The root of the problem is that Nautilus is a multiboot compliant kernel, and Coreboot does not support the version of multiboot that Nautilus uses (which is quite strange, since it’s not too much of work to do this). I started working on modifying Coreboot code to do the setup fitting to multiboot 2 specifications.

My experience with research so far

So far, I’m going through the pain that happens during any systems research project – debugging. I can’t debug using tools like GDB, and have to rely on reading memory dump and register values. Yet I’m learning a lot from this project, since I get to look into different parts of systems such as virtual machines, OS, and bootloaders.

In the near future I will be posting on my work with porting Palacios to Nautilus.



Shortening the Boot Time – Why Bother?

To give a better understanding of the “big picture” of my research, I’d like to talk about why I am doing this. Shortening the boot time of a computer seems nice, but not necessary. An important application that I’d like to focus is its application in data centers.

The demand for large data centers has been rising along with the Internet boom. Starting with the familiar consumer-facing social medias like Facebook, Twitter and Instagram to larger business-facing services like Amazon AWS and Akamai, services need a lot of servers to operate. These servers reside in a space called data centers, which consist of thousands of computers. Every time we post a photo on Instagram or watch a video on Youtube, we’re communicating with one of these servers.

One thing to note about servers in a data center is that they are left on all the time, even when they are not being used. On average, 90% of the servers in a datacenter are idle (not doing anything). The reason for this is mainly because of unpredictable peak usage from the consumer side. If 90% of these servers are turned off and then suddenly the number of users increases, the service cannot meet the needs of consumers. (Who wants to wait a minute for a Google search, or 3 minutes for a photo on Facebook, or 2 hours for a video on Youtube? Certainly not me) This can result in a serious damage to the company’s business, so data center operators are hesitant to turn off any servers even if they aren’t being used.

The result of idle servers lead to an enormous power consumption. A report from the Natural Resources Defense Council says that U.S. data centers consumed 91 billion KWh of electricity, which is enough to power all of New York City’s households twice over.

Researchers have been focusing on algorithms that try to turn off idle servers. An example is AutoScale, a policy based on leaving a “padding” of idle servers. Servers cannot be turned off easily because servers take a very long time to boot – usually around 300 seconds. In order to bridge this gap, AutoScale leaves on extra servers on and turns off the rest, and when there is an increase in the request, more servers than needed are turned on, while the excess servers are dealing with the increase in request.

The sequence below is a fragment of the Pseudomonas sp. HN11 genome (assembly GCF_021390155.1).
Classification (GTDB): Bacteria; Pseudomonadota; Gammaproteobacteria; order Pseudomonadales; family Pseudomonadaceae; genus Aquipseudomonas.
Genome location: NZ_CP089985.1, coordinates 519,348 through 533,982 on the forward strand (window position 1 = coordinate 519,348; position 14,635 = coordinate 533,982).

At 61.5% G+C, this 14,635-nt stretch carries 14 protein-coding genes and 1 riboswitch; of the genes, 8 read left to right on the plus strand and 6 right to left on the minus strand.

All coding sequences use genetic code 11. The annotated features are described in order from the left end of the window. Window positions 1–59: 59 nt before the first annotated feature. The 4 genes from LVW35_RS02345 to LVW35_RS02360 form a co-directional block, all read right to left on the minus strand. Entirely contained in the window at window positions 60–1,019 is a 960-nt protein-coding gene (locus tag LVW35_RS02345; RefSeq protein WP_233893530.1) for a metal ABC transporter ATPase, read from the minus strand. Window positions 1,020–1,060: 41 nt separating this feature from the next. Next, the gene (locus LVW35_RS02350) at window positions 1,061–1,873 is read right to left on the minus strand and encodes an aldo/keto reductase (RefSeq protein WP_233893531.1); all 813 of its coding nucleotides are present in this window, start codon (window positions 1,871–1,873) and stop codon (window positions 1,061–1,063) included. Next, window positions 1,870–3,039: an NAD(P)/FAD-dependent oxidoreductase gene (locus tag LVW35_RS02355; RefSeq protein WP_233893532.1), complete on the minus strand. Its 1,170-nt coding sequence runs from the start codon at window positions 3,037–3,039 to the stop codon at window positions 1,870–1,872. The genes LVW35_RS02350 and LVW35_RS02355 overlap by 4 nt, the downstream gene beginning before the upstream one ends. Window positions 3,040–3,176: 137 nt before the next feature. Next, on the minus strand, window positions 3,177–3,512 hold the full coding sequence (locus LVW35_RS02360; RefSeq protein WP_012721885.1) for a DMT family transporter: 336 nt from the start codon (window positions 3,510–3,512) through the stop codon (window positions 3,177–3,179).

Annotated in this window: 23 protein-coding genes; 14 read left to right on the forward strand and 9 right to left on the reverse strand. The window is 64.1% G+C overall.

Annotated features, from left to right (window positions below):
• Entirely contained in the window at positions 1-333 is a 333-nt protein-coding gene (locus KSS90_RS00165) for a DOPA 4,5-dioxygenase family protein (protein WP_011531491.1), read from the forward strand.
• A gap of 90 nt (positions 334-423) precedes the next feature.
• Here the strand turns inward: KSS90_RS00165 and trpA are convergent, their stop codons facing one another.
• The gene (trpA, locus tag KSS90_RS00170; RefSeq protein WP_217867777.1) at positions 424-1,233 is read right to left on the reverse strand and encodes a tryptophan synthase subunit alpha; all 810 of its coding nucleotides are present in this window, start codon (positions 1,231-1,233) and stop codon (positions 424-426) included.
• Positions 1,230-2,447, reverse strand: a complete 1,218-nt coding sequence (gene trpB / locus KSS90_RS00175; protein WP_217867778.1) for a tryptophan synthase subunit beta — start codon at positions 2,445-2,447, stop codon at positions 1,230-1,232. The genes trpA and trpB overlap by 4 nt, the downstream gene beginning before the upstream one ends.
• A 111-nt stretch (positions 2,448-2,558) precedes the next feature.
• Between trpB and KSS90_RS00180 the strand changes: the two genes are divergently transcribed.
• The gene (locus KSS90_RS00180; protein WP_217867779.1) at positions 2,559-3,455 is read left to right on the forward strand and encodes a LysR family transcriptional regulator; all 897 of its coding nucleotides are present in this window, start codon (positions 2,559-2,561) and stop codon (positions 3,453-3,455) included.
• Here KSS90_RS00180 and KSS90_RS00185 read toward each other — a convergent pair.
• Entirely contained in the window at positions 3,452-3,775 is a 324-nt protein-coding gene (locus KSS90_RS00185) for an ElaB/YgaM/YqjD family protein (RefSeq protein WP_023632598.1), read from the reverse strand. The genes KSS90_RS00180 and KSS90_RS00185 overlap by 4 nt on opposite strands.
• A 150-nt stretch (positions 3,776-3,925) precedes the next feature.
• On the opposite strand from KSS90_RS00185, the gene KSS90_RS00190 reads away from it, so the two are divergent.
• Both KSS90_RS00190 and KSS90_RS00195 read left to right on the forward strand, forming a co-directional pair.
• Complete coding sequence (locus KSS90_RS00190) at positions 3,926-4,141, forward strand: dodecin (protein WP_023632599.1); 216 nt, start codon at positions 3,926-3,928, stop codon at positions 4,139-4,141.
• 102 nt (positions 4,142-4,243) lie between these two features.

The idea of my research is that if the long boot time of servers – 300 seconds currently – can be brought down to few seconds, fewer “extra” servers can be left on when adopting policies like AutoScale to actual mechanisms. Eventually this can lead to a more realistic and efficient adaptation of algorithms like AutoScale, contributing to saving energy consumption of data centers.

Getting started

Not many know what goes behind the scene when we press the power button on our computer. Fewer people know that the time it takes to fully boot a computer is affected by legacy code in the BIOS, making our brand new machines to go through through the very same steps that early computers in the 70s went through. Regardless, our personal computers boot fast enough – perhaps a minute or two at the maximum. However, the story becomes different when we’re talking about huge server racks in data centers. Bringing down the boot time of the servers has a range of applications, one of them being a potential reduction in the power consumption of large data centers.

This summer I will be conducting a research to prove that it is possible to bring down the boot time through virtualization. More specifically, by replacing the BIOS firmware with a kernel that is small enough to fit in the ROM where the BIOS usually resides but capable enough to launch a virtual machine monitor, which will run the server OS as its hosts.

I anticipate this blog’s posts to be little more technical/jargonish than what most people are used to, so I will try to not only post the progress of my research but also background information on the topic from time to time.